How to Sleep During Pregnancy

Sleeping While Pregnant

While ‘stay rested’ seems like wonderful advice for your nine-month journey, it’s easier said than done for many pregnant women. Difficulty sleeping during pregnancy can arise for different reasons throughout the trimesters. Here are some common causes for pregnancy sleep disruptions and how to deal with them, including finding the best sleeping position during pregnancy.

How to Sleep During the First Trimester

In the first trimester, your body is new to coping with uncomfortable symptoms like morning sickness and fatigue. During this time, frequent urination, vomiting or nausea, anxiety, or heartburn can keep you awake at night. While there is not much you can do about these pregnancy signs and symptoms themselves, there are some measures you can take to help you get a good night’s sleep:

  • Cut back on fluids close to bedtime. Drink plenty of water during the day but slightly less in the evening to cut down on those nocturnal bathroom visits.

  • Eat right for a good night’s sleep. A balanced diet during pregnancy rich in vitamins and nutrients can help improve your energy levels. However, since heartburn can keep you up all night, you’ll want to eat small, frequent meals and avoid spicy, acidic or fried foods to help you get a good night’s sleep.

  • Jot down your anxieties. If you find that stress is keeping you awake, or you’re worried about your new pregnancy, try to keep a journal beside your bed, and write down any concerns you have before you switch off the light. This may help alleviate your stress and help you fall asleep.

How to Sleep During the Second Trimester

Try to sleep during pregnancy’s second trimester as much as is healthy. Usually, this is the best period to catch up on all that much-needed rest and relaxation. Many mums-to-be find that their sleep improves during the second trimester as the need to urinate decreases. However, your changing body shape may present some sleep problems, such as back pain. You may also get leg cramps, and if you have a particularly active baby, you may be woken up by the baby’s movements during the night.

For sleeping better during the second trimester, you can:

  • Find a position that’s easy on your back. One of the most common sleep complaints during pregnancy is finding a comfortable position to sleep in. It’s important to relieve the pressure on your back as your belly grows larger, so try not to sleep on your back. For the best sleeping position during pregnancy, try lying on your left side with your knees bent and place a pillow between your knees for lower-back support. Sleeping on the left side helps the flow of blood and nutrients to the placenta and also helps the kidneys get rid of waste products from your body, so may even reduce swelling. You can also buy a body pillow, which can be moulded along the length of your body. Some women find relief by sleeping in a slightly elevated position with lots of pillows behind and around them. Avoid lying on your stomach, as this is not only gets more uncomfortable as your bump gets bigger, but could also put pressure on the baby.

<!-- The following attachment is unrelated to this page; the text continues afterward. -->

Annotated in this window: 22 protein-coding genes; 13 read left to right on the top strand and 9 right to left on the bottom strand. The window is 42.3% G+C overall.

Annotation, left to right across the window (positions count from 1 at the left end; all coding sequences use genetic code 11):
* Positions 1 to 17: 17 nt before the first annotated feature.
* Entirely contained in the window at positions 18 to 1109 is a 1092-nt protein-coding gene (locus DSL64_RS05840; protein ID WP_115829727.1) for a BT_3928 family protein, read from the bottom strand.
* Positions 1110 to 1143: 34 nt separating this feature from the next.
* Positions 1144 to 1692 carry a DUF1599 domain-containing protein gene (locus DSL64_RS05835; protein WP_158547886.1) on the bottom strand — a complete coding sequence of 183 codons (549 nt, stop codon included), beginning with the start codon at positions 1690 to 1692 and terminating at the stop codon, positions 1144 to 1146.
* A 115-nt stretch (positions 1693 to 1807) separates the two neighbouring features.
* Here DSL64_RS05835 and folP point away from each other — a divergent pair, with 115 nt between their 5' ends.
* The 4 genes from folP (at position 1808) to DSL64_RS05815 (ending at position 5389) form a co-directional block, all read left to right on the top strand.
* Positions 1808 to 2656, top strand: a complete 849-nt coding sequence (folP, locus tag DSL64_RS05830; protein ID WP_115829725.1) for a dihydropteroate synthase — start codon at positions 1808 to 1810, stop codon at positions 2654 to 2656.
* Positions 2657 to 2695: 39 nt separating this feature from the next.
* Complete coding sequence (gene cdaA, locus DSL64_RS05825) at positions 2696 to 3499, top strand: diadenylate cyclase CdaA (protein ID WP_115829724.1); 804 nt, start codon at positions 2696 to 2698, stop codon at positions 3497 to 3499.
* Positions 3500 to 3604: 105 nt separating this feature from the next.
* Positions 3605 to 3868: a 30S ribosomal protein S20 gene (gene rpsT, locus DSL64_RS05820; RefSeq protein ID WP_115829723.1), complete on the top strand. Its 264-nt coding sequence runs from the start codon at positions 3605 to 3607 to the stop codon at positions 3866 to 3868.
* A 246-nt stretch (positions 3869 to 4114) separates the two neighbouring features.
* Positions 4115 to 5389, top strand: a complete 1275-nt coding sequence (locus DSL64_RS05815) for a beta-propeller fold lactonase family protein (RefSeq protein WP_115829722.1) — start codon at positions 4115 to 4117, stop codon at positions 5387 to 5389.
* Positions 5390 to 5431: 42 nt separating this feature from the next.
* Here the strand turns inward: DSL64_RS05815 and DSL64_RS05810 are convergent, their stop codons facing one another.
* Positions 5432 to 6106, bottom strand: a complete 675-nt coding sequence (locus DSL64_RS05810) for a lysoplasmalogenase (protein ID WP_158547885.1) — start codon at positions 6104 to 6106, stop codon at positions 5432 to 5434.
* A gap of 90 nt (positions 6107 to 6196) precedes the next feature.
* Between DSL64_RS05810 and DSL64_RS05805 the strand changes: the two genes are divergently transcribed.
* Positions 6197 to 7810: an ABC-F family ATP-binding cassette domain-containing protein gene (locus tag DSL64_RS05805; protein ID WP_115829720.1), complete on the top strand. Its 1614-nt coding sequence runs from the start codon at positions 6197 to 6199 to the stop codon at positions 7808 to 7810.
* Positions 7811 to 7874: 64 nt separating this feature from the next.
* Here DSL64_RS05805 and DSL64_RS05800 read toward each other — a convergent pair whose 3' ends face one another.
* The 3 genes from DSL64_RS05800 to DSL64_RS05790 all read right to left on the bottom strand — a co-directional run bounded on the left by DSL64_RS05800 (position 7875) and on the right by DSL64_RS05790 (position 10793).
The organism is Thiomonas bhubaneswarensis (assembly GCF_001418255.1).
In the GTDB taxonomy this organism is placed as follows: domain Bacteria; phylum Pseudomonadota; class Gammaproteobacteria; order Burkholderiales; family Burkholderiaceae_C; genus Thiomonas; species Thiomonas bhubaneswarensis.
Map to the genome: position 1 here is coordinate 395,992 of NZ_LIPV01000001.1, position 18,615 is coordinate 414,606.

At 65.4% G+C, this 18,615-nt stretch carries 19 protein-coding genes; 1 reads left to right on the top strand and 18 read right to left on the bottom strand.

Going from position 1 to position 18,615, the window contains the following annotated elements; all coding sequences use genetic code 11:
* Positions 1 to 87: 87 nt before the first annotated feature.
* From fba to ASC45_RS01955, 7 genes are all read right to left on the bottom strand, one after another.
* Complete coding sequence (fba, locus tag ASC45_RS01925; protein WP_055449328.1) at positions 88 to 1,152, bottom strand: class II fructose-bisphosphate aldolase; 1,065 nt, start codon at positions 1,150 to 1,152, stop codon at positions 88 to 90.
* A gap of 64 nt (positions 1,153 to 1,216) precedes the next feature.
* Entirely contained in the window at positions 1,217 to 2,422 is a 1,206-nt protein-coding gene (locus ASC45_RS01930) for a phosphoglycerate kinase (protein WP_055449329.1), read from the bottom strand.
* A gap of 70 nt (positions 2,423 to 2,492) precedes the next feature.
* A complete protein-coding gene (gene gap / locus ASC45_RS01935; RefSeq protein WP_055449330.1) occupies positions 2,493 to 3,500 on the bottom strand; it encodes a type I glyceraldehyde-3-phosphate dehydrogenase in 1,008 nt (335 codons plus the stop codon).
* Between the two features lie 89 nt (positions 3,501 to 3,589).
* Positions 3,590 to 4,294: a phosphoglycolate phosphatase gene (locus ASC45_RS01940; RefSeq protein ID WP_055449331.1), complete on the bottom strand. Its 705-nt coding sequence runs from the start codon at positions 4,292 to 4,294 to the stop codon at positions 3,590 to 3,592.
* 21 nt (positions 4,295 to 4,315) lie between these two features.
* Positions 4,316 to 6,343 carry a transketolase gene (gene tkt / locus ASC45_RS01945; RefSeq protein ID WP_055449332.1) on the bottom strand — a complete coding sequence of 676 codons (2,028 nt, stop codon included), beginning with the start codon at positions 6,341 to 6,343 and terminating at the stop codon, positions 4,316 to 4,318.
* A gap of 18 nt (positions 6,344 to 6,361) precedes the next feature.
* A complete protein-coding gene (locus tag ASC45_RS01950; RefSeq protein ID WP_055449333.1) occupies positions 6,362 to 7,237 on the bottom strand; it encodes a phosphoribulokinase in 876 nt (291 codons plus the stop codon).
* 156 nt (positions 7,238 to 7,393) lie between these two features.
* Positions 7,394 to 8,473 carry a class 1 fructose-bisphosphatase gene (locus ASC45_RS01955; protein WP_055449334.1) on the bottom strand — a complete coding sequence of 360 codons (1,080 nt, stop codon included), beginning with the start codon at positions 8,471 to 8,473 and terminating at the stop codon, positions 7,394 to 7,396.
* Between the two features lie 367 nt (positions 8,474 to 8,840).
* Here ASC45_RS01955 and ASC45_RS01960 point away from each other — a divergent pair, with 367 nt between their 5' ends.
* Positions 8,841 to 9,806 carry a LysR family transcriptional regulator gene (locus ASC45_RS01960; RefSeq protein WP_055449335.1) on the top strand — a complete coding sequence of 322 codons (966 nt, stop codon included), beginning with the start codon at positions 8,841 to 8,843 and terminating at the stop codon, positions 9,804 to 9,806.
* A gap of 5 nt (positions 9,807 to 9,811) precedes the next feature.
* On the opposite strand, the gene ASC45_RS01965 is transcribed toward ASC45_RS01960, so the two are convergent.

• Stay active. Physical activity might help prevent leg cramps and boost energy, not to mention that regular physical activity can promote better sleep, just avoid being too active in the evening. Make sure you check with your doctor before taking up exercise while pregnant .

  • Set the mood for sleep. Make sure your bedroom is quiet, cool and dark to help you get to sleep. Use room-darkening shades, earplugs and a fan, and try to avoid using light-emitting screens just before bedtime and get rid of any digital distractions you may have.

How to Sleep During the Third Trimester

Sleep during pregnancy’s third trimester is elusive. During the last trimester of your pregnancy, the need to urinate frequently often returns – along with heartburn, leg cramps and discomfort due to your expanding belly.

To help prepare your body for sleep:

  • Relax before bed. Do something relaxing before you head to bed, such as taking a warm bath for 15 minutes. You can also try deep breathing techniques, progressive muscle relaxation, where you slowly tense and relax each muscle group, or visualisation, when you picture yourself in a peaceful and calm place. Some relaxing exercise, like some gentle forms of yoga or tai chi, can get your body into a peaceful state before bed.

  • Establish a sleep routine. Go to bed at the same time each night and try to wake up at the same time. Take naps during the day if you need more sleep. Getting into a regular bedtime routine can help your body to shut down for a good night’s sleep.

  • Elevate your head. This can help decrease the chance of heartburn or snoring.

Though it may seem difficult to get a good night’s sleep while pregnant, you’ll find that it’s even more so once you have a new baby in the house, so try to stock up on your shut-eye now. It might be tempting to work into the night getting ready for your new baby, but remember to put your needs first. The nursery decorations can wait until the morning.

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